Using X-rays to shrink cancer tumors may sound like something from a sci-fi movie, but it’s exactly how radiation therapy works. Radiation is a classic type of cancer treatment, dating back even earlier than chemotherapy.
Radiation therapy, sometimes called radiotherapy, uses high doses of radiation—much higher than what’s used to X-ray your bones. At these doses, the radiation mangles the DNA of the cancer cell, causing it to become damaged and die off.
As these cancer cells are killed, the body can break them down further and eliminate them from the body. This process slows the growth of cancer cells and can shrink and potentially eliminate tumors.
Radiation therapy comes in a few forms. It can be delivered via X-ray beams from a machine, and this is called external beam radiation therapy. This is a local treatment, meaning it attacks cancer cells in a specific area of the body.
Another type of radiation therapy is brachytherapy. This is an internal type of radiation. Doctors place capsules or ribbons containing radiation into the body near the tumor. This is also a local treatment, and it’s especially used for cancers of the head and neck, breast, and prostate, according to the National Cancer Institute.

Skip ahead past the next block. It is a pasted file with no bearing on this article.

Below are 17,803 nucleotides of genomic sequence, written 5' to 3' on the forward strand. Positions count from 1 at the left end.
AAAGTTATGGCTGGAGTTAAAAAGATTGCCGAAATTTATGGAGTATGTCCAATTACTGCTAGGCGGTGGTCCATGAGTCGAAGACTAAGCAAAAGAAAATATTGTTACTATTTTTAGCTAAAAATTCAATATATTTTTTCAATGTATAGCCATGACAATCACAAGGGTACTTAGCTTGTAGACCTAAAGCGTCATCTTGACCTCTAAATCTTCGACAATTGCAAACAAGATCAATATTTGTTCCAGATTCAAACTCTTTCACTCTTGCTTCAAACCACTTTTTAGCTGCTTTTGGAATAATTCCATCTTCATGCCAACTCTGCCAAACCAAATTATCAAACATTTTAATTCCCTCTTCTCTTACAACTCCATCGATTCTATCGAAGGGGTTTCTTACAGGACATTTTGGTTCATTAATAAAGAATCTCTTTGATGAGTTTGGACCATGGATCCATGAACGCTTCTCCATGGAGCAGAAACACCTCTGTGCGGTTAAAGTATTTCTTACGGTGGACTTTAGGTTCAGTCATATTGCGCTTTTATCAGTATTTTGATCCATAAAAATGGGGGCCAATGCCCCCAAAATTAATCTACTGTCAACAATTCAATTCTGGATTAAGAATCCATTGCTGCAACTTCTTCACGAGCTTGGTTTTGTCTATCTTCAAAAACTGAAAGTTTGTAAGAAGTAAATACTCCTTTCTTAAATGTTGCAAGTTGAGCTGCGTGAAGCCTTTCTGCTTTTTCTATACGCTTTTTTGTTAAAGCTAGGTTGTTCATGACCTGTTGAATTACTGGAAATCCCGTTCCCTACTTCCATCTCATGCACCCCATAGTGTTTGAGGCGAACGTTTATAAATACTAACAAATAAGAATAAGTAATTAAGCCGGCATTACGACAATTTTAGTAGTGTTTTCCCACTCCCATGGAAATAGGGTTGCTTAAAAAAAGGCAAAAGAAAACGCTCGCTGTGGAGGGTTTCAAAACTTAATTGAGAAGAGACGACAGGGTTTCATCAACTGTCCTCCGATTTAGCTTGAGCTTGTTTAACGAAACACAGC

Another internal type of radiation therapy is called systemic therapy. As the name suggests, this type of radiation therapy travels throughout the body to treat cancer cells that have spread beyond the initial cancer site. These are delivered via injections or IVs.
Like chemotherapy, radiation therapy can damage normal, healthy cells and result in side effects. The adverse effects associated with radiation therapy include fatigue, nausea, hair loss, and changes in the skin. However, side effects can vary depending on what part of the body is being treated by radiation therapy.
Although newer types of treatment—namely immunotherapy and targeted therapy—may be more precise and cause fewer side effects, radiation therapy is still one of the most commonly used treatments against cancer. For people with types of cancer that aren’t response to immunotherapy or targeted therapy, radiation therapy is a life-saving option.